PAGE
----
Jenesse was teaching vocals and singing in two bands when a speech therapist at the Glenrose Rehabilitation Hospital diagnosed her with vocal nodes — a death knell to many singers.

“I was at the hospital and I started bawling,” she recalls, sitting with her sister in Brittany’s living room. “And then this man in a wheelchair — he had his legs amputated — wheels by me and goes, ‘If you need to talk to somebody, you can talk to me.’ ”

Embarrassed, the encounter quickly put things into perspective.

“I was like, ‘No thanks, that’s OK.’ And then I (told myself), ‘OK Jenesse, you’ve got to just suck it up.’

“But at that moment, it felt like my legs were cut off. I was like, ‘What am I going to do? This is my whole life.’ ”

Through hard work and discipline, Jenesse overcame the nodes, and the singing/synth playing pair is now on the path to indie rock glory.

At 21 and 23 years old, the two are already seasoned vets; Brittany says they’ve been honing their vocal skills since kindergarten.

“We both started singing when we were five years old, and we started actually doing competitions when we were like nine and 12,” she says.

“It’s been a long journey.”

Growing up in small-town Millet, the sisters first took to singing when they discovered their grandma’s karaoke machine.

Jenesse recalls their debut performance, which came during a visit to the city.

“We begged our grandma — we went to Klondike Days and we saw this vocal competition and we were like, ‘Please put us in there, we really want to do it,’ ” she says.

“So we wore matching cowboy outfits and we did it, we sang. It wasn’t great, but we just kept going.”

Ever since, they’ve been musically inseparable.

They moved to Edmonton when Jenesse was 12 and continued singing competitively, eventually landing a gig with show band Bella Rouge that took them on tour across North America.

Their songwriting has evolved over the years, from the country they were raised on to an indie rock sound that harkens Metric and Tegan and Sara, with nods to heroes Joni Mitchell and Stevie Nicks.

Backed by a trio of male bandmates — including Brittany’s boyfriend, Kurtis Schultz, on drums — the pair’s undeniable chemistry is on magnificent display throughout Close the Night.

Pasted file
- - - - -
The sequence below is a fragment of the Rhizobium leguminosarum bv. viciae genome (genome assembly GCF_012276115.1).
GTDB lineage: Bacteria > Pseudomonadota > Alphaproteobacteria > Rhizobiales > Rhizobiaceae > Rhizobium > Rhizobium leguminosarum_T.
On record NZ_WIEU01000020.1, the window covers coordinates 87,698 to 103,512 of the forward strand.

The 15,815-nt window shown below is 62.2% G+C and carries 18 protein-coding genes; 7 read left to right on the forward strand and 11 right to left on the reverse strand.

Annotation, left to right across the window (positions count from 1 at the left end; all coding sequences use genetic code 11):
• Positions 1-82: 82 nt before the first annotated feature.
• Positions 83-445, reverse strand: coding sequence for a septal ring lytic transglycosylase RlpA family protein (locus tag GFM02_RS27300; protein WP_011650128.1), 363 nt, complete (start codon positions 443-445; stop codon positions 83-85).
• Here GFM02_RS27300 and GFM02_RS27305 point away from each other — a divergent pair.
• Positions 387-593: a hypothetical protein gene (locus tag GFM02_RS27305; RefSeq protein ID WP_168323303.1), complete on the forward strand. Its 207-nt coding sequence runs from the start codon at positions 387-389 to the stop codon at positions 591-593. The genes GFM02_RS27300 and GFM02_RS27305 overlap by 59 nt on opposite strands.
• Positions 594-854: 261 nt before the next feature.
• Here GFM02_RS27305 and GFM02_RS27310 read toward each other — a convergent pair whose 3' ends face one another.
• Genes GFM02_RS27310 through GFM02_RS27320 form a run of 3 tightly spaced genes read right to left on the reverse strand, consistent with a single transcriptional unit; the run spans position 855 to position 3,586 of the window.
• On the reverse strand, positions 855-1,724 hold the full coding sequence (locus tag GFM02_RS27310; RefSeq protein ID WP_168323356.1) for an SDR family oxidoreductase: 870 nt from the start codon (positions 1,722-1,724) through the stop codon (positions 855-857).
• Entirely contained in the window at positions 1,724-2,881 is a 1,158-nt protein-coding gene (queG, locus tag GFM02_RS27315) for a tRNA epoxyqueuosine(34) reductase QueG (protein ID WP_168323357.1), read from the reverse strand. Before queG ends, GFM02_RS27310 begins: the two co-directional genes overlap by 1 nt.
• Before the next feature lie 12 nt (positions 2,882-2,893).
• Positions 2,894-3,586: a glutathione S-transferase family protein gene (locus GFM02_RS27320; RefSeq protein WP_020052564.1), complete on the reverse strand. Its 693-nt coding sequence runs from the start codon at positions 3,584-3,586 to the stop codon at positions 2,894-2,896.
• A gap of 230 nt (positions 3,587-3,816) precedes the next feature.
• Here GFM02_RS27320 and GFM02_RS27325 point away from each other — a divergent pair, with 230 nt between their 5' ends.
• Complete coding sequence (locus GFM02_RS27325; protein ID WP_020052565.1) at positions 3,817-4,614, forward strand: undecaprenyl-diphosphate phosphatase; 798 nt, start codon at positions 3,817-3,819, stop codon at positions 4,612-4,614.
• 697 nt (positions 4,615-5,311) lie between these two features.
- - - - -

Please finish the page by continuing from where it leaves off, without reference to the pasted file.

“After playing together for what, 12 years, it’s just instinctive,” Brittany says. “We know what each other want to do, we’re on the same wavelength a lot of the time.”

Like all sisters, they have their spats, but neither has ever desired to play in a band without the other.

“We’re really close in general and I don’t think I could bear for her to go away on tour for like two months and me not be with her,” Brittany says.

Turning to her sister, Jenesse wholeheartedly agrees.

“I don’t want to do music without you.” - The Edmonton Sun


Still working on that hot first release.



*Adam Thompson, Music Director, Sonic 102.9 Edmonton, AB  

       "They produced an EP (Close The Night EP) that was accessible, refreshing and interesting. This is a difficult combination to achieve. The single we played on SONiC (Close The Night) was very popular, and Im very anxious to hear what else they plan on releasing." 

            One powerful female surging with angst and inspiration can create enough material for decades. Sister Gray has two such womenand they are sisters, for better or for worse. The two front women are opposing forces of nature; Jenesse reminiscent of Joan Jett rocking a MOOG synth while Brittany wails like the great Ann Wilson coming together to create a sound that is part electro pop, part alternative rock. The sisters chemistry on stage is electric and commanding amidst the chaos of crashing symbols, soaring guitar solos and dirty bass lines. The driving forces of these sisters lie in their intricately woven harmonies leaving audiences wanting more.

               Named Edmontons Best Hidden Gem by SEE Magazine Sister Gray has also opened for many great Canadian bands including Mother Mother at MacEwan's Fall Fest, USS at the Dinwoodie Lounge, Die Mannequin, Sidney York, Mike Edel and Sweet Thing. Sister Gray also finished their first western canadian tour in 2011 with a headlining spot at North Country Fair's MainStage. July 2013 Sister Gray opened up for 54-40 and Glass Tiger to start their summer show dates.

       Throughout Analog Truth (march 2013), Sister Gray creates a new edge to their sound with a live, raw feel holding true to the essence of the bands passion. Electronic textures, layered guitars, and strings come together to create a relentless story from beginning to end. From underground anthems like Hipsters to the epic tale of the mouse and the lion in Dying Lions Jenesse and Brittany express themselves without abandon. Ajay Paterson and Peter stone co-producers and both intent on pushing the limits of what Sister Grays fans have come to expect.

Band Members